Locofocoism


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Locofocoism

the doctrines of the Locofocos, a radical faction of the New York City Democrats, organized in 1835 to oppose the conservatives in the party. — Locofoco, n., adj.
See also: Politics
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His dissertation, "The Dupes of Hope Forever": The Loco-Foco or Equal Rights Movement, 1820s-1870s, is the first and only history of locofocoism.
This article thus expands on one of the few studies of the political ideology of Hunters' Lodge propaganda: Andrew Bonthius' characterization of the Patriot War as "Locofocoism with a gun." Bonthius' study similarly emphasizes "the commonalities of life in the US and UC [Upper Canada], using Ohio as a test case, which led American and Canadian radical 'reformers' to join hands in battle." (10) This movement was tied together by shared institutional forms, ideologies, leaders, and practices that provided the basis for establishing trust and hence enabling rapid mobilization in the Hunters' Lodge.
If this judgement was correct, then most Illinois Whigs were indeed "cringing suppliants," while the Whigs of Abraham Lincoln's Springfield, including the future president himself, could afford to be "overbearing tyrants." Springfield was long regarded as an anomalous Whig stronghold, in Democratic eyes "the foul `spot' upon the state" and to Whig thinking "a green spot in the great desert of Locofocoism." Springfield Whigs typically counted on majorities of 60 percent in presidential elections, while even the neighboring precincts in Sangamon County routinely went Democratic.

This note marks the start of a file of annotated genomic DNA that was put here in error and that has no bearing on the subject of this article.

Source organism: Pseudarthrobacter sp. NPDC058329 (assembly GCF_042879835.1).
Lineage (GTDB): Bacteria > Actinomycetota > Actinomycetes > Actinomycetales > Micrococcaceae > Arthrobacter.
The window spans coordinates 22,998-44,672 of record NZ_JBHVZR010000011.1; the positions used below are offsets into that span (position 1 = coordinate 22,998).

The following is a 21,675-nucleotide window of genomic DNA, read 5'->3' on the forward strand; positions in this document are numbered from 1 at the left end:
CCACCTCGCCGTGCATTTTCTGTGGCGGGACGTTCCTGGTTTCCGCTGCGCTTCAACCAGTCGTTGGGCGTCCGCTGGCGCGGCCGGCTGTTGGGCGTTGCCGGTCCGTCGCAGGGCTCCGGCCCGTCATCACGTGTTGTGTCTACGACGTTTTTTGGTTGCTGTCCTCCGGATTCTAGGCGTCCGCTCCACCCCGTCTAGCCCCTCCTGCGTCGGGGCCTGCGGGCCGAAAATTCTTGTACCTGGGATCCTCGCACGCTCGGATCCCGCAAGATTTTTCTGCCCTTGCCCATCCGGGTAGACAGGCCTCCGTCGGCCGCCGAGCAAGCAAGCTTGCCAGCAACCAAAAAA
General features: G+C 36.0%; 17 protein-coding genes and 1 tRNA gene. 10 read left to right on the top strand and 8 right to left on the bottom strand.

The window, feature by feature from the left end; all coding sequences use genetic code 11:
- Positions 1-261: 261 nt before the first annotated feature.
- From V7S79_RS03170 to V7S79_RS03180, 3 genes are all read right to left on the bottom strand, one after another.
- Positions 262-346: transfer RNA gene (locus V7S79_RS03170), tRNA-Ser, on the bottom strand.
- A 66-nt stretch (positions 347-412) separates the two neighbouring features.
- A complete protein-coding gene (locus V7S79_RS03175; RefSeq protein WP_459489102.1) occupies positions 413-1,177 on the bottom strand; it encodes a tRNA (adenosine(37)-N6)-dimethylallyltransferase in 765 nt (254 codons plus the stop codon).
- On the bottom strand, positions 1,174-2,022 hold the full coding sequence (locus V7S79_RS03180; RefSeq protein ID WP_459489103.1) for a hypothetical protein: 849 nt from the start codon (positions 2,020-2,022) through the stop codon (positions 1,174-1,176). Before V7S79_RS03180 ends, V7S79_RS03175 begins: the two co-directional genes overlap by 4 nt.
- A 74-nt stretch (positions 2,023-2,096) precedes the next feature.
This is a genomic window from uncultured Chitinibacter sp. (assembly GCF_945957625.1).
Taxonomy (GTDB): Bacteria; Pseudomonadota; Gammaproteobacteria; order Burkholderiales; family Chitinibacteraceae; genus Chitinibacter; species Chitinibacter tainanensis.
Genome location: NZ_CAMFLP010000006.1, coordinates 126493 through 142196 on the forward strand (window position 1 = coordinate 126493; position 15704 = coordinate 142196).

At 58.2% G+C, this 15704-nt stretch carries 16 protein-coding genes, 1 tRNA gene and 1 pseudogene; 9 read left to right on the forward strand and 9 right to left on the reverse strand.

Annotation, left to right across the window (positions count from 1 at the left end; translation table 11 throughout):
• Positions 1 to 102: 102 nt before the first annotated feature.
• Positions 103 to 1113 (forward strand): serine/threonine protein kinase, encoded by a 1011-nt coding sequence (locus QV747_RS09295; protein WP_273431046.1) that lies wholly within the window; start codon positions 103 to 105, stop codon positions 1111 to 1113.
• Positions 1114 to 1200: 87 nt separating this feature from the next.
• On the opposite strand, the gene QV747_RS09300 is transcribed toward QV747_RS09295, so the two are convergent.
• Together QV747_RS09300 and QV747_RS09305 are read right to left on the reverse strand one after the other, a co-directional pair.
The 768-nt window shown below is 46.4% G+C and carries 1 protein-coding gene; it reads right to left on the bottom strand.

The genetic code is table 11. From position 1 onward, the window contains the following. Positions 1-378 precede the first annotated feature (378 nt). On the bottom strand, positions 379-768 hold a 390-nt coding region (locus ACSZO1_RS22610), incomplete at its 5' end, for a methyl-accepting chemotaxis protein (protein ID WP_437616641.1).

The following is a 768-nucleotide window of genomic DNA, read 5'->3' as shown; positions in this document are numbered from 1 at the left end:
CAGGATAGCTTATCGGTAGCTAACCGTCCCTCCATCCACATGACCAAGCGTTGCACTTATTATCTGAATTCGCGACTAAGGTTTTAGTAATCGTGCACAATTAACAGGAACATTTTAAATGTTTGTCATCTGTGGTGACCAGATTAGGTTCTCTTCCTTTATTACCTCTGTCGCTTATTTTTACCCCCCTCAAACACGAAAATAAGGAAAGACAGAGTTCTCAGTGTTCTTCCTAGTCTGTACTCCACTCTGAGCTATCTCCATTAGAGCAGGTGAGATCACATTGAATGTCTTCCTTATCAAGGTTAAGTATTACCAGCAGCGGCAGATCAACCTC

Locofocoism, a radical offshoot of Jacksonianism, developed as the organized political expression of this radical conception of banking and by the mid-1830s had become the new motor force of radical democratic politics in much of the nation, including most of the Great Lakes states and large parts of the West.